October 18, 2009

Butternut Squash and Brown Sugar Risotto

Risotto - as we all know - is delicious. Hailing from Northern Italy, a truly magical part of the world, what makes risotto unique is the maintenance of starch at the end of cooking that binds the grains together as a cream...but happily without the cream. Usually, risotto is made with dry white wine. The problem, is that when you're pregnant you're not supposed to consume alcohol. Now, depending on where you live, this seems to be a fairly cultural topic. If you live in Lake Forest Park, then you don't consume alcohol. If you live in Madrid, then you dink a glass of wine and it's no big deal. If you're from Lake Forest Park but you live in Madrid, then you take a lick or two of really good wines and generally avoid alcohol. The truth, for me, is that I haven't been missing much, not feeling too well and having come upon a whole bunch of recipes and drinks that I wouldn't have otherwise tried. Including this one.

Roughly inspired from a Bon Appetite recipe, this dish is perfect for a chilly fall Sunday afternoon. It's rich flavors pair perfectly with the filling elements of sturdy rice and hearty squash. It's cheap and easy to make and takes about 35 minutes.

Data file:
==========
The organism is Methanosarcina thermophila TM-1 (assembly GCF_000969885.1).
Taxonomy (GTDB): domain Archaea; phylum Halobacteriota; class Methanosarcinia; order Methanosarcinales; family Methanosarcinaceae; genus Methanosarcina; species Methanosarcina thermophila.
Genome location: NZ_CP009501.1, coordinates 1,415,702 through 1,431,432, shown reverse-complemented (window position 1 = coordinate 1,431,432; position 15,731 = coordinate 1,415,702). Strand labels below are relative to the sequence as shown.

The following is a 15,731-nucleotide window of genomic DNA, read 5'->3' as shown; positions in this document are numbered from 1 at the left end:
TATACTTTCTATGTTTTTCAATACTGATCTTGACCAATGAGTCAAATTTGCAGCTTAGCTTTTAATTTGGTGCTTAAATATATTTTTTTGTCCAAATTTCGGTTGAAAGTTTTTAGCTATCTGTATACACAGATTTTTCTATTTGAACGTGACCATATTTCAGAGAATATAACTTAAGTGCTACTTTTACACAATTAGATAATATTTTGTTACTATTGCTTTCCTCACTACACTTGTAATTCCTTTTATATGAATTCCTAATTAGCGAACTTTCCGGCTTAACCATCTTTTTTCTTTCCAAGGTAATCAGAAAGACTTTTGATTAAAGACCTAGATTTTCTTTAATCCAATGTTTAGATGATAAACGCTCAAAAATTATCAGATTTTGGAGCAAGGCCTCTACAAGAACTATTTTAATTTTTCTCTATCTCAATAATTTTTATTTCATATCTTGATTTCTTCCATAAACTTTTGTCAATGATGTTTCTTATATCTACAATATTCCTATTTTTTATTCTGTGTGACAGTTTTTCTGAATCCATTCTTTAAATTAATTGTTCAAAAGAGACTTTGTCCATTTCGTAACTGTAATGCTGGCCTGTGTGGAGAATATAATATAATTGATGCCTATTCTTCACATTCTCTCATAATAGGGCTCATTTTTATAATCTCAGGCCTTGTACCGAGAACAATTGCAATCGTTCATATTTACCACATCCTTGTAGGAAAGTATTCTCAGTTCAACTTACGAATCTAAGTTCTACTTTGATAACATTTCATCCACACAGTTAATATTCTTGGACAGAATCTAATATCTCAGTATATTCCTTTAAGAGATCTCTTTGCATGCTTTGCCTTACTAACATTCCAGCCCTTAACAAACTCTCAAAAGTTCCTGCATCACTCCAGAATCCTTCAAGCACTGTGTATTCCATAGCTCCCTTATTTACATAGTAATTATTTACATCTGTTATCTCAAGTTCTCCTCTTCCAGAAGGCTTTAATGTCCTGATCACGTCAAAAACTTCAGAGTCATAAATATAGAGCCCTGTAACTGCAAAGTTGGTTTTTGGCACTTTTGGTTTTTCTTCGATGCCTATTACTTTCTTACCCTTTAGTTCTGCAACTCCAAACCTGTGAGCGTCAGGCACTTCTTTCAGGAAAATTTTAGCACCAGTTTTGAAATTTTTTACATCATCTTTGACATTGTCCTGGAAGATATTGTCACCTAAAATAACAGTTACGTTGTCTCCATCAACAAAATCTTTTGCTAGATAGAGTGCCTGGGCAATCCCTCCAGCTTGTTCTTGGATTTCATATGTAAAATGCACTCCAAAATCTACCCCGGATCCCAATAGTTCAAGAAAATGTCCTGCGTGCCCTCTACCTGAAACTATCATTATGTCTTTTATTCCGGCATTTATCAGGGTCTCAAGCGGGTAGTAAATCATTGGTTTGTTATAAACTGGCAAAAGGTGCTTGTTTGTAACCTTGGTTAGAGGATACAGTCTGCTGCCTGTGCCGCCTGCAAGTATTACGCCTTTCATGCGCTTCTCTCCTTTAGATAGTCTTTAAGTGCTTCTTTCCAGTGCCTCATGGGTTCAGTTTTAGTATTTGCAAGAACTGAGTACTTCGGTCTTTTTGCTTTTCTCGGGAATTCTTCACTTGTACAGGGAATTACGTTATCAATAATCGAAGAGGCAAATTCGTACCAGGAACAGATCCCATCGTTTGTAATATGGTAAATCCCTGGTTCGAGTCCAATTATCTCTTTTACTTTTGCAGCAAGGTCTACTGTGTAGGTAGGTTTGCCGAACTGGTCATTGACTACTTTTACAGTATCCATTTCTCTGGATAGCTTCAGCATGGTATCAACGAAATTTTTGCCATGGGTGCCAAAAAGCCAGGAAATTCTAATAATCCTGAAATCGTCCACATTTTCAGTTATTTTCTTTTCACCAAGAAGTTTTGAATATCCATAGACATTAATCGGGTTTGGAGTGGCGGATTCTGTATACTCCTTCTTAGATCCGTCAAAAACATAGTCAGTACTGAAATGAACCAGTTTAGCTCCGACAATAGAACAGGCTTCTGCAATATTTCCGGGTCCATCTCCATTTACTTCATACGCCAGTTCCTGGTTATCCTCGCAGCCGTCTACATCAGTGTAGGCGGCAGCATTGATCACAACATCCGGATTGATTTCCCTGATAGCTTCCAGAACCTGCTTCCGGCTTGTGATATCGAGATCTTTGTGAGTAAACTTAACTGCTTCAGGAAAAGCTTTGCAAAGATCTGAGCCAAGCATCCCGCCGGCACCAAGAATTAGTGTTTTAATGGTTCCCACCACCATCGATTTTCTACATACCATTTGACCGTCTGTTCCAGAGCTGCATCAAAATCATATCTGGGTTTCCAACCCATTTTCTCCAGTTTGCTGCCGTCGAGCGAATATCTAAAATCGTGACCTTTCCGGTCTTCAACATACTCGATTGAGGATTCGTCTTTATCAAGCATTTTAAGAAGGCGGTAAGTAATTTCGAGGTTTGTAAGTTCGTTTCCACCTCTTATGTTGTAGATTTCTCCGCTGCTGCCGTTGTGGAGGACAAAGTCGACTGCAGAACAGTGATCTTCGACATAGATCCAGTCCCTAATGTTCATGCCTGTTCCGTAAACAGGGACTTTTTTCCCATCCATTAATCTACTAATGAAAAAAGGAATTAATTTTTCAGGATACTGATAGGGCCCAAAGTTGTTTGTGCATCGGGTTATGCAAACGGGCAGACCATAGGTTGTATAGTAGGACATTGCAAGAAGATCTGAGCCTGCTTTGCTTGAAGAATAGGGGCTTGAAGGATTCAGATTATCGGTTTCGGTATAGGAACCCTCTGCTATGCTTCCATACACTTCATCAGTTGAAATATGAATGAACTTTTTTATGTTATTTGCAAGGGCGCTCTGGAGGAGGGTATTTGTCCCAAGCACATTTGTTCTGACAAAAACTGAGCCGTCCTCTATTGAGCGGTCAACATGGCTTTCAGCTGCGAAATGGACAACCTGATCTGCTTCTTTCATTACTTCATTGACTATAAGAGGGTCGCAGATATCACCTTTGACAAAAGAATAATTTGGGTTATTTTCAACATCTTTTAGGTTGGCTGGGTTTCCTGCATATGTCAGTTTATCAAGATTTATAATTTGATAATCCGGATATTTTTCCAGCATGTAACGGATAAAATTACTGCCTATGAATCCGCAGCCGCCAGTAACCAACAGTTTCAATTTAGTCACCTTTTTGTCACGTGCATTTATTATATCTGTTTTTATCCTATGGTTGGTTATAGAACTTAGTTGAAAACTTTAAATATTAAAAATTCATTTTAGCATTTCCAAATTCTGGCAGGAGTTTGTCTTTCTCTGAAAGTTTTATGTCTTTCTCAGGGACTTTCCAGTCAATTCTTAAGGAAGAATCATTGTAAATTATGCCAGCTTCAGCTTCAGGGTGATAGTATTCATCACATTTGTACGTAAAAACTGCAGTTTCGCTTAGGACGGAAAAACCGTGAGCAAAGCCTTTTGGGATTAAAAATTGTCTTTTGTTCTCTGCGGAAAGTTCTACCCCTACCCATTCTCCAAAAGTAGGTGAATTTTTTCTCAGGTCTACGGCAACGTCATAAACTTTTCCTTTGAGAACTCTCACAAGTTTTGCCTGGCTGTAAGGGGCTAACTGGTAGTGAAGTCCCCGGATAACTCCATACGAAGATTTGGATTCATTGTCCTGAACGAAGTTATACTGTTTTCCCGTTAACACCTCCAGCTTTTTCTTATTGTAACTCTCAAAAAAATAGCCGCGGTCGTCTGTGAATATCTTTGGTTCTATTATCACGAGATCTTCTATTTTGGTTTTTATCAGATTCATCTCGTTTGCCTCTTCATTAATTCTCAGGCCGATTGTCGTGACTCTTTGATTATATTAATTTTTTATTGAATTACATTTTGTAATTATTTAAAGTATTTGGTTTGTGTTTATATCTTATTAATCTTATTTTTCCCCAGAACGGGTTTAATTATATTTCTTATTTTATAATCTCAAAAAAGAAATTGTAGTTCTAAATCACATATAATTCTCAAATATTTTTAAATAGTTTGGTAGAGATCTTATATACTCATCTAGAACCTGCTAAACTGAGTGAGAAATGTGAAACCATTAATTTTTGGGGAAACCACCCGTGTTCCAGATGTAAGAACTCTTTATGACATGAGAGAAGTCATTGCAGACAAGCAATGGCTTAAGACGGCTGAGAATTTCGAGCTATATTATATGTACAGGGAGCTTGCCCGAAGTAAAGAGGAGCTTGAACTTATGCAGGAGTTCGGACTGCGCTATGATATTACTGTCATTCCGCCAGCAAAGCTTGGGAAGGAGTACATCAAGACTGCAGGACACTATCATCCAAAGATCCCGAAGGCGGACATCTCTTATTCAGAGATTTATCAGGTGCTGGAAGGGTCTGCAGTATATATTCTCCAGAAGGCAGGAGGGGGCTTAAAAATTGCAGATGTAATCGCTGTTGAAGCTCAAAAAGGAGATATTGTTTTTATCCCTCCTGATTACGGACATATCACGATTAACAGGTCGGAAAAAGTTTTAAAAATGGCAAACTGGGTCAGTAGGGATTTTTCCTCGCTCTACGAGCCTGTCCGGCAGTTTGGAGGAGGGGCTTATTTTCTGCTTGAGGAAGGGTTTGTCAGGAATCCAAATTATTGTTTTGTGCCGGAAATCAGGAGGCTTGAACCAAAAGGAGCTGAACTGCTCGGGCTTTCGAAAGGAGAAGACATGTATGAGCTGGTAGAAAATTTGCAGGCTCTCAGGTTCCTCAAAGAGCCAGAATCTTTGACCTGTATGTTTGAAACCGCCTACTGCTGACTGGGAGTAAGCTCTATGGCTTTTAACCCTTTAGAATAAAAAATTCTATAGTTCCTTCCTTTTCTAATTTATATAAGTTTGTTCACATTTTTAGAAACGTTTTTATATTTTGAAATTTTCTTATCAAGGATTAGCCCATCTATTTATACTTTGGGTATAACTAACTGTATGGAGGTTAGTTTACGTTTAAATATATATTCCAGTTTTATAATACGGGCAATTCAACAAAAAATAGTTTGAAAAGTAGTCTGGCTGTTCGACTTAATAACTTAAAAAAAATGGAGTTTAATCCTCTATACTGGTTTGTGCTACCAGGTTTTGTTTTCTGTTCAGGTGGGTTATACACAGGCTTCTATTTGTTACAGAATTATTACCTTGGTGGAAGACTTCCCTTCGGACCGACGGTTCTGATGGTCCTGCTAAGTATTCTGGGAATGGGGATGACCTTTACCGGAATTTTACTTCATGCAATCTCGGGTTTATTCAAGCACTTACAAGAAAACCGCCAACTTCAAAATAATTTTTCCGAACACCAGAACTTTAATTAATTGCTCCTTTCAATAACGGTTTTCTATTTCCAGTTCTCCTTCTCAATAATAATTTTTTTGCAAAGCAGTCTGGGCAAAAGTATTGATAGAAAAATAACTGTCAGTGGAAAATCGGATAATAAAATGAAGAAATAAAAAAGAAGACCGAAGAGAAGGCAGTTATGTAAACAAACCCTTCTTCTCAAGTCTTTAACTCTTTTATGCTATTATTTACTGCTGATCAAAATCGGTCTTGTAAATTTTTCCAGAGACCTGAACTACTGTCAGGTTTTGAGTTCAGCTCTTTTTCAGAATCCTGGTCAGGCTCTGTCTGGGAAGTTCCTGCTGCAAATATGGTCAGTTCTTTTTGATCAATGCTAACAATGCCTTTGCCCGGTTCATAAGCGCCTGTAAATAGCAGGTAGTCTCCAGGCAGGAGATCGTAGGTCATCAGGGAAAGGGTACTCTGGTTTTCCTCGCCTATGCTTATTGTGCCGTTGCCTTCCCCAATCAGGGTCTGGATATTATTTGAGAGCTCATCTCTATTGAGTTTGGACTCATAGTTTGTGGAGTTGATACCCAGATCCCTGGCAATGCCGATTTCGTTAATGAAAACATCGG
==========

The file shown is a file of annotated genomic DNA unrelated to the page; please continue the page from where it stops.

Serves 4.
  • 1 tablespoon olive oil
  • 1 large white onion
  • 1 garlic clove, chopped
  • 2 table spoons brown sugar
  • 1 cup short-grain white rice
  • 3 cups vegetable broth
  • 1/2 butternut squash cut into cubes (turns out to be 3 cups)
  • 1 teaspoon thyme
  • 1 teaspoon cinnamon
  • 1 cup almond milk
  • sea salt and pepper to taste
  1. Make the vegetable broth and set aside.
  2. In a large fry pan (your largest), saute the onion in olive oil. Cook until translucent and a little bit brown. Add the garlic and brown sugar. Turn heat down to medium and cook for 2 minutes. stirring regularly.
  3. Add the rice, stir one minute.
  4. Add the broth and increase heat to bring to a boil - when boiling, decrease heat back down to medium. Stir in the squash, thyme, and cinnamon. Simmer until broth is absorbed and rice is tender, about 15 minutes. Stir often. When broth is cooked down, stir in almond milk and continue to cook another 5 minutes. You may need to add more water if the broth cooks down and the rice is still too firm.
  5. Season to taste with salt and pepper. Remember that pre-made broths have a lot of salt already.
  6. Serve immediately in large, shallow bowls.
  7. Optional: garnish with plain yogurt.

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